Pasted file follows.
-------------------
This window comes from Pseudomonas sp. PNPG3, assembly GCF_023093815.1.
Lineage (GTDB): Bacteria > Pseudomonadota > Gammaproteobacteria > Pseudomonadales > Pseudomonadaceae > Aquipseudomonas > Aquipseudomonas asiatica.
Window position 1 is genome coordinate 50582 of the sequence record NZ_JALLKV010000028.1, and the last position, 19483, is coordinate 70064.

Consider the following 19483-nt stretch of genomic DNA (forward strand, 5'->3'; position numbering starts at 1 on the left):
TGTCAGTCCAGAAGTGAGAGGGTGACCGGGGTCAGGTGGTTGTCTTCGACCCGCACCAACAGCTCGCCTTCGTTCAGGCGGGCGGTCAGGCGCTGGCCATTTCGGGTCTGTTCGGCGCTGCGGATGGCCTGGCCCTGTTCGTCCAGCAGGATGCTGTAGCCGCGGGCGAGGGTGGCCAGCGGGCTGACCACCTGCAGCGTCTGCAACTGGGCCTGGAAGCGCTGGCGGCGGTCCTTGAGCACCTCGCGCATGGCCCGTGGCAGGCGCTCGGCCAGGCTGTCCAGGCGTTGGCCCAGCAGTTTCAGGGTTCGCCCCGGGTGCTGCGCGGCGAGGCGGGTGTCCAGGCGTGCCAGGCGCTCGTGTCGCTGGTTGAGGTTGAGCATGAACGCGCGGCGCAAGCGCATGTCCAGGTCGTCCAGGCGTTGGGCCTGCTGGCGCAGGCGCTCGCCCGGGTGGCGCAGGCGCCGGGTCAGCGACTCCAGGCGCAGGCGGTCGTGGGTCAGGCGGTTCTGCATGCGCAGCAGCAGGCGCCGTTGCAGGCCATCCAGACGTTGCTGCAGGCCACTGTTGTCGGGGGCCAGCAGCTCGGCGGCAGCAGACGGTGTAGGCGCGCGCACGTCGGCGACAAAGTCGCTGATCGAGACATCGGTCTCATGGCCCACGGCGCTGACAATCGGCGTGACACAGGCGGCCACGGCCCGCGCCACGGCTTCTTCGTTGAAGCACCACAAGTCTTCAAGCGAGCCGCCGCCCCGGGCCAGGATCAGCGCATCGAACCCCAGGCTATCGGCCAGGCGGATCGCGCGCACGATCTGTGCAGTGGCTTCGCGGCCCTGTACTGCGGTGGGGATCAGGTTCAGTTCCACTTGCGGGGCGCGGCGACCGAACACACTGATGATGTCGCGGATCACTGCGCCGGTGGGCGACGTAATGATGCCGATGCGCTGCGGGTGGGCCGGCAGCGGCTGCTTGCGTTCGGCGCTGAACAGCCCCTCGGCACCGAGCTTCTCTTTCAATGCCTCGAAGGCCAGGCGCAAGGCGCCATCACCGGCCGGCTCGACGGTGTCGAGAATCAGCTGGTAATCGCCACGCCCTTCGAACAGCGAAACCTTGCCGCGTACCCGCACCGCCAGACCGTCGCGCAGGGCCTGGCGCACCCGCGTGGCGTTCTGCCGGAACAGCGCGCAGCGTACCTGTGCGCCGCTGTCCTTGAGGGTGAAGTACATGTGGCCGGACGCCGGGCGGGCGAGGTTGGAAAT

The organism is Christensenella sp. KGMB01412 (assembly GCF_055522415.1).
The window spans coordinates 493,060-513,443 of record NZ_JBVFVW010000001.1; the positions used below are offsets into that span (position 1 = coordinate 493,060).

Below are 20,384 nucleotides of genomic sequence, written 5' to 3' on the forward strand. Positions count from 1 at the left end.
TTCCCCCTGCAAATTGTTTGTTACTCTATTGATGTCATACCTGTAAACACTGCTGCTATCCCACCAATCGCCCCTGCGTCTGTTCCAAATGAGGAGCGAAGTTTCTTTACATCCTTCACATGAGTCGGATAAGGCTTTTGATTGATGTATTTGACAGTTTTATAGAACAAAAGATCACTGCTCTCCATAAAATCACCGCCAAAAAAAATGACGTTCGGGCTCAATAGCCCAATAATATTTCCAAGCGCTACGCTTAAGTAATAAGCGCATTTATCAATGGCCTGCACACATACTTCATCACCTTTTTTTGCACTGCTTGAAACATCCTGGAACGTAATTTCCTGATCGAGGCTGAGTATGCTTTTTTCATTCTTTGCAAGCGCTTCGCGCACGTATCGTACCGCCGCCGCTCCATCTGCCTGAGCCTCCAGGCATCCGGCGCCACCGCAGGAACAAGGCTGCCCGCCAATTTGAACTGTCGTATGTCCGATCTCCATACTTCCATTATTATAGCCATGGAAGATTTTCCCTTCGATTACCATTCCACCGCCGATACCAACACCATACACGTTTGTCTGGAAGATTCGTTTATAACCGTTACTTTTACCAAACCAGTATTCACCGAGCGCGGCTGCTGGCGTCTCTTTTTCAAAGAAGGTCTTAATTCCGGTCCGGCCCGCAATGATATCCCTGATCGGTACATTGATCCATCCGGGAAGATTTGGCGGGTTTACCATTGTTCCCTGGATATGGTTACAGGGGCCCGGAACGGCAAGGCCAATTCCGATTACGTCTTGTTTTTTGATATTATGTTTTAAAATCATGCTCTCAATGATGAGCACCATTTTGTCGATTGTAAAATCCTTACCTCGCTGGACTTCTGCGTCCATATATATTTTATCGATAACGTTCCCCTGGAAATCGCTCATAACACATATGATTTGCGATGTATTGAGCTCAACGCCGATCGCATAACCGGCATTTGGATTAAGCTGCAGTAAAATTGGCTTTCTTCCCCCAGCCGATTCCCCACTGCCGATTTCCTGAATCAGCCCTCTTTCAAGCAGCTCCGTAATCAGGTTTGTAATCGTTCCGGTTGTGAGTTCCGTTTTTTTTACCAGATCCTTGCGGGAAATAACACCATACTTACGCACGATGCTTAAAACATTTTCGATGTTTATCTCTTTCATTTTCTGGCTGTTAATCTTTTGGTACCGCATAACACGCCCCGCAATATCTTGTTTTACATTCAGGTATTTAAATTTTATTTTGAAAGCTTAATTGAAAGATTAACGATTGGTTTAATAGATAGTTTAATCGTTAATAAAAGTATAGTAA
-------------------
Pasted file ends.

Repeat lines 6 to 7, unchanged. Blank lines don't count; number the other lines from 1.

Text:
The organism is Christensenella sp. KGMB01412 (assembly GCF_055522415.1).
The window spans coordinates 493,060-513,443 of record NZ_JBVFVW010000001.1; the positions used below are offsets into that span (position 1 = coordinate 493,060).